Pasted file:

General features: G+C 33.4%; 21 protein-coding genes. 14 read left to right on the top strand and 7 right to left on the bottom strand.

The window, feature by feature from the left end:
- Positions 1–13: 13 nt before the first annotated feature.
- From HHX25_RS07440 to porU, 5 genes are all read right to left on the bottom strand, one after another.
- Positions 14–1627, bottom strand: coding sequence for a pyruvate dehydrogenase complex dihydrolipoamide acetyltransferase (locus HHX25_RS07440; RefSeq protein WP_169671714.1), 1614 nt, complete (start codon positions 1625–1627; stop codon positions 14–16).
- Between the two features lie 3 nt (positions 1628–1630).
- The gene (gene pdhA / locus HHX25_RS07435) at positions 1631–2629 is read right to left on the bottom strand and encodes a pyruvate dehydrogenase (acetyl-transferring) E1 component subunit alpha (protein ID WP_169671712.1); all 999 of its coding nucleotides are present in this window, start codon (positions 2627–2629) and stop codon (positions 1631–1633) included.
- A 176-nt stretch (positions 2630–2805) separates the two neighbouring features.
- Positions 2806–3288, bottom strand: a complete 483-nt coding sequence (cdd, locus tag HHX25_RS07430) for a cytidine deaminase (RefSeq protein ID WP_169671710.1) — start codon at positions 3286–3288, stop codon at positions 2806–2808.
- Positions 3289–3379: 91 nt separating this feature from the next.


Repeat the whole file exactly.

General features: G+C 33.4%; 21 protein-coding genes. 14 read left to right on the top strand and 7 right to left on the bottom strand.

The window, feature by feature from the left end:
- Positions 1–13: 13 nt before the first annotated feature.
- From HHX25_RS07440 to porU, 5 genes are all read right to left on the bottom strand, one after another.
- Positions 14–1627, bottom strand: coding sequence for a pyruvate dehydrogenase complex dihydrolipoamide acetyltransferase (locus HHX25_RS07440; RefSeq protein WP_169671714.1), 1614 nt, complete (start codon positions 1625–1627; stop codon positions 14–16).
- Between the two features lie 3 nt (positions 1628–1630).
- The gene (gene pdhA / locus HHX25_RS07435) at positions 1631–2629 is read right to left on the bottom strand and encodes a pyruvate dehydrogenase (acetyl-transferring) E1 component subunit alpha (protein ID WP_169671712.1); all 999 of its coding nucleotides are present in this window, start codon (positions 2627–2629) and stop codon (positions 1631–1633) included.
- A 176-nt stretch (positions 2630–2805) separates the two neighbouring features.
- Positions 2806–3288, bottom strand: a complete 483-nt coding sequence (cdd, locus tag HHX25_RS07430) for a cytidine deaminase (RefSeq protein ID WP_169671710.1) — start codon at positions 3286–3288, stop codon at positions 2806–2808.
- Positions 3289–3379: 91 nt separating this feature from the next.